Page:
Count Three (3). On or about March Fourteenth (14th), Two Thousand Eighteen (2018), in Vigo County, State of Indiana, Brenton Barnhill, being at least eighteen (18) years of age, did, then and there, knowingly or intentionally touch H.P., a family or household member in a rude, insolent, or angry manner, and Brenton Barnhill committed said offense in the presence of a child less than sixteen (16) years of age, knowing the child was present and might be able to see or hear the offense.
Count Four (4). On or about March Fourteenth (14th), Two Thousand Eighteen (2018), in Vigo County, State of Indiana, Brenton Barnhill in a rude, insolent or angry manner, did, then and there, knowingly or intentionally apply pressure to the throat or neck of H.P. in a manner that impeded normal breathing or blood circulation of H.P. in violation of Indiana law.
Tr. Vol. III, pp. 20-21.
 During opening statements, the prosecutor discussed each charge with the jury. He said, “So the Criminal Confinement comes from the fact that he held her down. And as part of that, I've already told you that he battered her, so there's the Level Six (6) Domestic Battery as a felony.” Id. at 37. As for strangulation, the prosecutor stated:
Um, so how do we prove that? Well we're gonna prove that by H.P., and I think we're gonna be able - you're, you're gonna see some photographs to see what she looked like; you're gonna hear, possibly hear some medical testimony about a certain condition that she was diagnosed with that might be consistent with that, and he tells her, at one point, when she says I can't breathe, she's gonna tell you that he said, then stop breathing, or something along the lines of bitch, do you think if I care if you breathe?
Id. at 38-39. The prosecutor further indicated that photographs that were taken of H.P. the day after the attack would convince the jury “that a battery occurred.” Id. at 42.
 Next, the prosecutor presented its evidence to the jury. H.P. specifically testified that Barnhill held her down with his legs, then choked her with one hand while striking her with the other. During final argument, the prosecutor argued Barnhill committed criminal confinement resulting in bodily injury when he “held her down against her will, wouldn't let her leave.” Tr. Vol. IV, p. 56. In discussing whether Barnhill committed domestic battery in the presence of a child under sixteen years of age, the prosecutor explained that he had to prove Barnhill touched H.P. in a rude, insolent, or angry manner. The prosecutor further stated, “that's probably the least of which we could describe what – how he did it; touched H.P.” Id. at 58. Regarding the charge of strangulation, the prosecutor directed the jury's attention to the marks around H.P.'s eyes, as noted at the hospital by the NP, as proof of that offense.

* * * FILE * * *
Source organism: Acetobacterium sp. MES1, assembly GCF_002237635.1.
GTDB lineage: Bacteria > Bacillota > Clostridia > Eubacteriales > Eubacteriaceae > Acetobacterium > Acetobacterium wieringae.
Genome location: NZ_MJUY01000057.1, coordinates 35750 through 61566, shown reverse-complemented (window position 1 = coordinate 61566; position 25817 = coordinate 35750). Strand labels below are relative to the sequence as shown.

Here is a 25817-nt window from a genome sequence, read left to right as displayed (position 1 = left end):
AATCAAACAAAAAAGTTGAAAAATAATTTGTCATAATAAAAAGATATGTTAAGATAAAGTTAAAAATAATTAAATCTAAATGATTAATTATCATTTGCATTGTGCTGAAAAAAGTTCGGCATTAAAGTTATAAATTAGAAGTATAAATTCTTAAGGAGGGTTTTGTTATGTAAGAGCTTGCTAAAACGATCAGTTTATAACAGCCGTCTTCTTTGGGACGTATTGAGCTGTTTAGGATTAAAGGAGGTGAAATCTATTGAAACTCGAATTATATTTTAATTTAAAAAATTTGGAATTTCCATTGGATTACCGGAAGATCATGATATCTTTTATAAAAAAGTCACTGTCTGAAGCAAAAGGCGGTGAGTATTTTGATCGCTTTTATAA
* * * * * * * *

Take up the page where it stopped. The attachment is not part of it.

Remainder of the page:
Finally, the trial court included in its final jury instructions an explanation that “bodily injury” is defined as meaning any impairment of physical condition, including physical pain.” Appellant's App. Vol. 2, p. 135.
 For the charges of criminal confinement resulting in bodily injury and domestic battery in the presence of a child under the age of sixteen, the trial court identified for the jury the distinct elements of those offenses. Next, H.P. testified that Barnhill pinned her down with his legs, trapping her arms, before striking her repeatedly “like [she] was a man.” Tr. Vol. III, p. 77. In addition, the jury heard evidence that H.P. had bruises on her chest, which could have resulted from Barnhill restraining her. Finally, the prosecutor described for the jury which specific acts by Barnhill supported each conviction. We cannot conclude there is a reasonable possibility that the jury used the same evidence to support these two convictions. See Jones v. State, 976 N.E.2d 1271 (Ind. Ct. App. 2012) (convictions of criminal confinement and domestic battery did not violate same evidence test; witness's testimony provided separate evidence as to each charge), trans. denied.
 As for the charges of criminal confinement resulting in bodily injury and strangulation, H.P.'s testimony and the prosecutor's arguments also distinguished between the offenses, identifying different facts to support each charge. The prosecutor urged the jury to consider the NP's description of the bruises around H.P.'s eyes as being consistent with strangulation, which was different from her other injuries. We conclude these convictions also pass the “same evidence” test set forth in Richardson. See Jones, 976 N.E.2d 1271 (convictions of criminal confinement and strangulation did not violate same evidence test; witness' testimony provided separate evidence as to each charge).
 For the reasons stated above, we affirm the judgment of the trial court.
 Judgment affirmed.
1. Ind. Code § 35-42-4-1 (2014).
2. Ind. Code § 35-42-3-3 (2014).
3. Ind. Code § 35-42-2-1.3 (2016).
4. Ind. Code § 35-42-2-9 (2014).
5. Barnhill does not present a claim under the federal Double Jeopardy Clause.
Friedlander, Senior Judge.
Vaidik, C.J., and Bailey, J., concur.